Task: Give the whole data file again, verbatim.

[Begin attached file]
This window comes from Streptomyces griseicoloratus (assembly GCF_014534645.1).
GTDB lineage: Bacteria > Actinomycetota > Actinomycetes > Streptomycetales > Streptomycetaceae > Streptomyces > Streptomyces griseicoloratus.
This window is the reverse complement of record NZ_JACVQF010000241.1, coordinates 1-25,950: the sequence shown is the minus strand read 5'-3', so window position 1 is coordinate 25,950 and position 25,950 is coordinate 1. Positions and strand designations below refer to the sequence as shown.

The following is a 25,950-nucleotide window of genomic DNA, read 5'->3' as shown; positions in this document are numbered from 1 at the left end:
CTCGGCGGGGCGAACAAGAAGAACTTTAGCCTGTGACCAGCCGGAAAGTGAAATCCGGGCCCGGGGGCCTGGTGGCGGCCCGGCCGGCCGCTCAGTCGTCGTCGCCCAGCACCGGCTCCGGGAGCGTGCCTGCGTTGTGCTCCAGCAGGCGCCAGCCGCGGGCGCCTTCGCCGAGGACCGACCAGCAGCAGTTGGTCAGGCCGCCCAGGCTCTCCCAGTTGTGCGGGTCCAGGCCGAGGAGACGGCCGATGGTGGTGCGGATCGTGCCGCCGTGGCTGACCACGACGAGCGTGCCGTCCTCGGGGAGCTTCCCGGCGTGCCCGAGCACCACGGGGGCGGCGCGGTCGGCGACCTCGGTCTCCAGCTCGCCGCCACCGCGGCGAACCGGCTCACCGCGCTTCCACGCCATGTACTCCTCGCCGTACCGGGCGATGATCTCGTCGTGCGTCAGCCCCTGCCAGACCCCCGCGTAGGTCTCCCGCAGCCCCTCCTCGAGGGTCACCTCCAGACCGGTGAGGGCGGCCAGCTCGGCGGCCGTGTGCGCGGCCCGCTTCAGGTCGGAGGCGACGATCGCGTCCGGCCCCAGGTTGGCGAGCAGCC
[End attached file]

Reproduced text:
This window comes from Streptomyces griseicoloratus (assembly GCF_014534645.1).
GTDB lineage: Bacteria > Actinomycetota > Actinomycetes > Streptomycetales > Streptomycetaceae > Streptomyces > Streptomyces griseicoloratus.
This window is the reverse complement of record NZ_JACVQF010000241.1, coordinates 1-25,950: the sequence shown is the minus strand read 5'-3', so window position 1 is coordinate 25,950 and position 25,950 is coordinate 1. Positions and strand designations below refer to the sequence as shown.

The following is a 25,950-nucleotide window of genomic DNA, read 5'->3' as shown; positions in this document are numbered from 1 at the left end:
CTCGGCGGGGCGAACAAGAAGAACTTTAGCCTGTGACCAGCCGGAAAGTGAAATCCGGGCCCGGGGGCCTGGTGGCGGCCCGGCCGGCCGCTCAGTCGTCGTCGCCCAGCACCGGCTCCGGGAGCGTGCCTGCGTTGTGCTCCAGCAGGCGCCAGCCGCGGGCGCCTTCGCCGAGGACCGACCAGCAGCAGTTGGTCAGGCCGCCCAGGCTCTCCCAGTTGTGCGGGTCCAGGCCGAGGAGACGGCCGATGGTGGTGCGGATCGTGCCGCCGTGGCTGACCACGACGAGCGTGCCGTCCTCGGGGAGCTTCCCGGCGTGCCCGAGCACCACGGGGGCGGCGCGGTCGGCGACCTCGGTCTCCAGCTCGCCGCCACCGCGGCGAACCGGCTCACCGCGCTTCCACGCCATGTACTCCTCGCCGTACCGGGCGATGATCTCGTCGTGCGTCAGCCCCTGCCAGACCCCCGCGTAGGTCTCCCGCAGCCCCTCCTCGAGGGTCACCTCCAGACCGGTGAGGGCGGCCAGCTCGGCGGCCGTGTGCGCGGCCCGCTTCAGGTCGGAGGCGACGATCGCGTCCGGCCCCAGGTTGGCGAGCAGCC